Amrita Pritam was a liberated woman in every sense of the word, as a person, poet and novelist. She freed herself from the shackless of religion and conventions, though brought up 10 a rigidly orthodox Sikh milieu that took the form of deliberate defiance of orthodox Khalsa traditions. The partition of Punjab in 19'17, and fratricidal strife between Muslims on the one side and Sikhs and Hindus on the other, hurt her very deeply and we find expressions in some of her best writings. This was the theme of her novel' Pinjar' and her most famous poem 'To Waris Shah'.

Amrita's forte is her poetry not her prose that much. Whereas her earlier poems conformed to conventional patterns of meter and rhyme, and often carried echoes of folk music and song in her lines, she progressed to free verse expressing radical iconoclastic rebellion against accepted values Love notable erotic and physical love which forms very little part of her personal life, is the predominant theme in much of her writings. Much of her later poems are woven round the theme of unrequited love and unquenched passion. The woman in her is every the loser waiting for her beloved exposing herself in utter nakedness and an all too willing victim of sacrifice. I feel happy to present this collection of Amrita poem in English as having translated many of her poems. I did best what could be done and it is.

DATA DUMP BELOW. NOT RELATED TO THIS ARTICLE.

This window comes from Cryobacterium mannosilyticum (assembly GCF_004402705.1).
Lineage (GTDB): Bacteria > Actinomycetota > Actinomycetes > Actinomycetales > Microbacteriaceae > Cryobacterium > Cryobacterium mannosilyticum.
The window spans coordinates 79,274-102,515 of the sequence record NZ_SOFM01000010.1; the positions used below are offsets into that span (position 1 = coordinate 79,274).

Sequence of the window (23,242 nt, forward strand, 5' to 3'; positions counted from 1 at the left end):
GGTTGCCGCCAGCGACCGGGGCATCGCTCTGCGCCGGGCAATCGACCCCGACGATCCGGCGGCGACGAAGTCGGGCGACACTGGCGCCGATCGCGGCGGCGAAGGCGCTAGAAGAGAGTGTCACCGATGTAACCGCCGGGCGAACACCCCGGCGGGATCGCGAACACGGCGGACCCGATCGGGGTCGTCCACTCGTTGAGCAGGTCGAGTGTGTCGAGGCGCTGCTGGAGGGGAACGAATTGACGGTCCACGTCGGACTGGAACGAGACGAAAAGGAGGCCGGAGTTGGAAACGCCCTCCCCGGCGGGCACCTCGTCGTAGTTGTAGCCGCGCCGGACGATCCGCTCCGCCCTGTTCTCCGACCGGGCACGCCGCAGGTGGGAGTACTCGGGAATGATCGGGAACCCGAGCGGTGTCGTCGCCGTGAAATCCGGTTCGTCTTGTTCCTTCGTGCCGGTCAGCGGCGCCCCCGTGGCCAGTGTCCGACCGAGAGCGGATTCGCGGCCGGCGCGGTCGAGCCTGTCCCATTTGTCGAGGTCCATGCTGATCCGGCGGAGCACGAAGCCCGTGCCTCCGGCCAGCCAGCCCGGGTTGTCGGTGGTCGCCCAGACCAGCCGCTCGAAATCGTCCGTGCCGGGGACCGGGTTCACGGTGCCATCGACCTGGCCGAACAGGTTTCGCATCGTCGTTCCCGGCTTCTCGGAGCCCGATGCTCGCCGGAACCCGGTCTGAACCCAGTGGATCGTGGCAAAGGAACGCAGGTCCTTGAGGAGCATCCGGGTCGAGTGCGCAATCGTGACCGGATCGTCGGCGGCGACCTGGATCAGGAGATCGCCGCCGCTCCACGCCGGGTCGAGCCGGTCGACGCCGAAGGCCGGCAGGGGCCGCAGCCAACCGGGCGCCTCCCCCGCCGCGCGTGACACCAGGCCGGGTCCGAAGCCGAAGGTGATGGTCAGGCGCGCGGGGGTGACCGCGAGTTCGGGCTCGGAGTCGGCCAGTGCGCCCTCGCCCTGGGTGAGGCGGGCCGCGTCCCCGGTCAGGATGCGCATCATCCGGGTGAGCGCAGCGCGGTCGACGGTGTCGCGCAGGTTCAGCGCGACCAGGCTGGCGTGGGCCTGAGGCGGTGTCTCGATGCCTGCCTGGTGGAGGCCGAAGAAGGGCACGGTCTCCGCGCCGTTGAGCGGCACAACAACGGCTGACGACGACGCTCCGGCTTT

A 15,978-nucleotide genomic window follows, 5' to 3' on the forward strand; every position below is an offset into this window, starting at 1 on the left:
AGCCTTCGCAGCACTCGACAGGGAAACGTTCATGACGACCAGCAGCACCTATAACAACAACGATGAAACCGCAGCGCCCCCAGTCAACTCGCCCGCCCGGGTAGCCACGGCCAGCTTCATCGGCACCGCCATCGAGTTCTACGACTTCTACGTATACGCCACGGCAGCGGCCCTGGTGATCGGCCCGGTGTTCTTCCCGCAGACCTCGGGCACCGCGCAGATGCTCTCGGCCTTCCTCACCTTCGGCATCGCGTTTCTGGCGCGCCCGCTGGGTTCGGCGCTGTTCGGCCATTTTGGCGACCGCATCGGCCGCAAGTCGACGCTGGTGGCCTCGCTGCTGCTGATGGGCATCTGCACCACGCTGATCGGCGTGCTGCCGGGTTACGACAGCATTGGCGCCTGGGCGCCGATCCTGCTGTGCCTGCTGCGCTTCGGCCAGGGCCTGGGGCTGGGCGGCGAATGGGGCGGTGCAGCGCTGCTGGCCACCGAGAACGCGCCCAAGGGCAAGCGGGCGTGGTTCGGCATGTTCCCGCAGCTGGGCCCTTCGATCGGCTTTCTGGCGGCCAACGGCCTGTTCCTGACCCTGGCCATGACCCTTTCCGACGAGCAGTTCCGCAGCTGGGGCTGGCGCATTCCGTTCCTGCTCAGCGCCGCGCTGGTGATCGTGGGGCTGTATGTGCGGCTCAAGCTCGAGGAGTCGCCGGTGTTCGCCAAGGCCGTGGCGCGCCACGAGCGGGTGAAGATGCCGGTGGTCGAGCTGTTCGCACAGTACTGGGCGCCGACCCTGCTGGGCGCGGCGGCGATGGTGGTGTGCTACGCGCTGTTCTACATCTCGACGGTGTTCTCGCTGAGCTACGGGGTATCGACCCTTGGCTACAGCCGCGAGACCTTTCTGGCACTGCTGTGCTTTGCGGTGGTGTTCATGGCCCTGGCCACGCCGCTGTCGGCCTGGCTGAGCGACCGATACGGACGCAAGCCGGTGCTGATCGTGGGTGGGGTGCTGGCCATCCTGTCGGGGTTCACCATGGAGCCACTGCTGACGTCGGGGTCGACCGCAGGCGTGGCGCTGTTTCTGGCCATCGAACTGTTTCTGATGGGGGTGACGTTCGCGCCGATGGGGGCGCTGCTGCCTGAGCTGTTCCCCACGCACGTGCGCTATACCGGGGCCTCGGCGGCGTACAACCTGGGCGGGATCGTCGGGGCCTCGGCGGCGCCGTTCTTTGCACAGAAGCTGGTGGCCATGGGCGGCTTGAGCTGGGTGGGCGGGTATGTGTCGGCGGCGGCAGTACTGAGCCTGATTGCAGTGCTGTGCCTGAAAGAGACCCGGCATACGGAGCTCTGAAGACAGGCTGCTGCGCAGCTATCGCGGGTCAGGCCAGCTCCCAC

Contents

 

To Waris Shah 16-23
My friend! My stranger 24-27
Amrita Pritam 28-31
Imroz 32-35
Virgin 36-39
Talk 40-43
Future 44-47
Memory 48-51
The bridge 52-55
Politics 56-59
The scar 60-63
New Year Greetings 64-67
Love 68-71
My City 72-75
Silence 76-79
Conspricacy of silence 80-83
My address 84-87
The candle 88-91
The self 92-95
An aspect 96-99
Blasphemy (Kufra) 100-103